KUALA LUMPUR: Fitch Ratings expects expects crude palm oil (CPO) prices to range from US$700 (RM2,225) to US$800 (RM2,545) per tonne in the next 12 to 18 months; a moderate increase from the August 2014 price range of US$650 to US$750 per tonne.
The international ratings agency said on Wednesday crude oil and CPO prices have historically exhibited a high correlation.
“Hence, the military conflict in Iraq may result in higher crude oil prices, which coupled with meteorologists’ prediction of a 70% probability of an El Nino weather pattern in H214, may exert upward pressure on CPO prices,” it said.
However, Fitch said counteracting factors against rising CPO prices include a bumper soybean crop in the US that has resulted in lower CPO exports to China, along with a narrowing in the differential between soybean oil and CPO prices.
“Delays in the implementation of policies favouring higher CPO content in bio-diesel in Malaysia and Indonesia are also catalysts against an increase in CPO prices.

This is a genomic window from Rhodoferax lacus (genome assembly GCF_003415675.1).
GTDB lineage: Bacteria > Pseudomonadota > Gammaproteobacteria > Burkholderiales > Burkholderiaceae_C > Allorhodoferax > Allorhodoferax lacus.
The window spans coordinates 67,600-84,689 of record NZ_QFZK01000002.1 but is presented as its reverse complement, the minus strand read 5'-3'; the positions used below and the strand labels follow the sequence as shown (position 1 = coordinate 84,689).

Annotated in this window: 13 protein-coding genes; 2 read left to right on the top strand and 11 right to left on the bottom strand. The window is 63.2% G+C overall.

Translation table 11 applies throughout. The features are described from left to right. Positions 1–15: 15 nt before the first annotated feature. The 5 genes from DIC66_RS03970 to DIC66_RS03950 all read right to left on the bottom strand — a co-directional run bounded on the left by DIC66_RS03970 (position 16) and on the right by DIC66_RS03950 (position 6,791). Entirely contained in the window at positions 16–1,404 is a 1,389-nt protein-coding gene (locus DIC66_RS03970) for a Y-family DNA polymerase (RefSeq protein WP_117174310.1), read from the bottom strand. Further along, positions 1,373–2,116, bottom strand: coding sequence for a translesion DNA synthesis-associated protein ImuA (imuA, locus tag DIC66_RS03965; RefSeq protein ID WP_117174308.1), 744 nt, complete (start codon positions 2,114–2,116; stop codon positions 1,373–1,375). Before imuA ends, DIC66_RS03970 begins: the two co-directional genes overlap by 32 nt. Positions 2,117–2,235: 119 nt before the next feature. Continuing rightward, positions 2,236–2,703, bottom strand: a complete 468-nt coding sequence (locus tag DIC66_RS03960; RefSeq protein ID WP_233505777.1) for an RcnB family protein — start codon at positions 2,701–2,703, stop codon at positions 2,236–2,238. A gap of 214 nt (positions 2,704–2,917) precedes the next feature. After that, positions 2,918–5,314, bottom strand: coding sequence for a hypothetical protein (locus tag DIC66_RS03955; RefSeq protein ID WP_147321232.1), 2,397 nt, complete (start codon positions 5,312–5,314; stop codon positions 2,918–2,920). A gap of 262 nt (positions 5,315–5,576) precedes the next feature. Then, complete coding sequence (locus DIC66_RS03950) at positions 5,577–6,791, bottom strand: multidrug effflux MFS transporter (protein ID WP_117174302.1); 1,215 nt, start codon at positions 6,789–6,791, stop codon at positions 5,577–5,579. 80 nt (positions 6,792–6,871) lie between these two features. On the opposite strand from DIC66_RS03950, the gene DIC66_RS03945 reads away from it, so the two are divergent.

“Malaysia has postponed the nationwide implementation of its B5-biodiesel policy by two months to September 2014. Indonesia’s bio-diesel policy has also failed to meet its targets. The stumbling block for both countries is the lack of supporting infrastructure and logistics issues, especially for Indonesia, which is an archipelago,” it pointed out.
Despite the absence of a near-term impetus for a price increase, the credit profiles of the key Malaysian and Indonesian producers is stable, supported by favourable operating cost structures, plantation maturity profiles, and steady demand for palm oil.
It pointed out that large CPO operators have absorbed employee cost increases and continue to generate robust operating cash flows.
“Comfortable liquidity, low land bank availability in Malaysia and the availability of relatively inexpensive oil palm plantations and refineries overseas has prompted Malaysian companies to invest in core and allied businesses overseas,” it said.
Fitch said while Indonesia-based producers’ expansion plans are still largely focused on land bank acquisitions and downstream integration.
“In the long run, increases in refining capacity in Indonesia will make refiners with limited ownership of plantations become less competitive than more integrated companies,” it said.
Source : The Star